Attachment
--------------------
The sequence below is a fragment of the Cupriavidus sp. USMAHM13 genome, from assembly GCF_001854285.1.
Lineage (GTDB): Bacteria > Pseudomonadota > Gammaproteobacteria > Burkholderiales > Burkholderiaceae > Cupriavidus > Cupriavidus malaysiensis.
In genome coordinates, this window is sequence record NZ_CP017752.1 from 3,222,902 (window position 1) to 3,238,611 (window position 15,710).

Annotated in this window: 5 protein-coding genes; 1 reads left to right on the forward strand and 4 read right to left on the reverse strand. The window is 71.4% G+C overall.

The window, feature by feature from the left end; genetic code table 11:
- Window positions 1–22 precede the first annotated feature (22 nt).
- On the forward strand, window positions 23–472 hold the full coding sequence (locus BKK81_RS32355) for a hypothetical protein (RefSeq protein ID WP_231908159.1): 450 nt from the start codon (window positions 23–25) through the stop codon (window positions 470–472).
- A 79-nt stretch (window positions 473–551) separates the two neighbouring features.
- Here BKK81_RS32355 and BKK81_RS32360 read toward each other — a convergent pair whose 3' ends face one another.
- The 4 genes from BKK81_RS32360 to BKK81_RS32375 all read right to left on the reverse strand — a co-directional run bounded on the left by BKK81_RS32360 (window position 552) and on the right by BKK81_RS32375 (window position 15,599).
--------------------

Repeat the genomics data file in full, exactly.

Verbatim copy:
The sequence below is a fragment of the Cupriavidus sp. USMAHM13 genome, from assembly GCF_001854285.1.
Lineage (GTDB): Bacteria > Pseudomonadota > Gammaproteobacteria > Burkholderiales > Burkholderiaceae > Cupriavidus > Cupriavidus malaysiensis.
In genome coordinates, this window is sequence record NZ_CP017752.1 from 3,222,902 (window position 1) to 3,238,611 (window position 15,710).

Annotated in this window: 5 protein-coding genes; 1 reads left to right on the forward strand and 4 read right to left on the reverse strand. The window is 71.4% G+C overall.

The window, feature by feature from the left end; genetic code table 11:
- Window positions 1–22 precede the first annotated feature (22 nt).
- On the forward strand, window positions 23–472 hold the full coding sequence (locus BKK81_RS32355) for a hypothetical protein (RefSeq protein ID WP_231908159.1): 450 nt from the start codon (window positions 23–25) through the stop codon (window positions 470–472).
- A 79-nt stretch (window positions 473–551) separates the two neighbouring features.
- Here BKK81_RS32355 and BKK81_RS32360 read toward each other — a convergent pair whose 3' ends face one another.
- The 4 genes from BKK81_RS32360 to BKK81_RS32375 all read right to left on the reverse strand — a co-directional run bounded on the left by BKK81_RS32360 (window position 552) and on the right by BKK81_RS32375 (window position 15,599).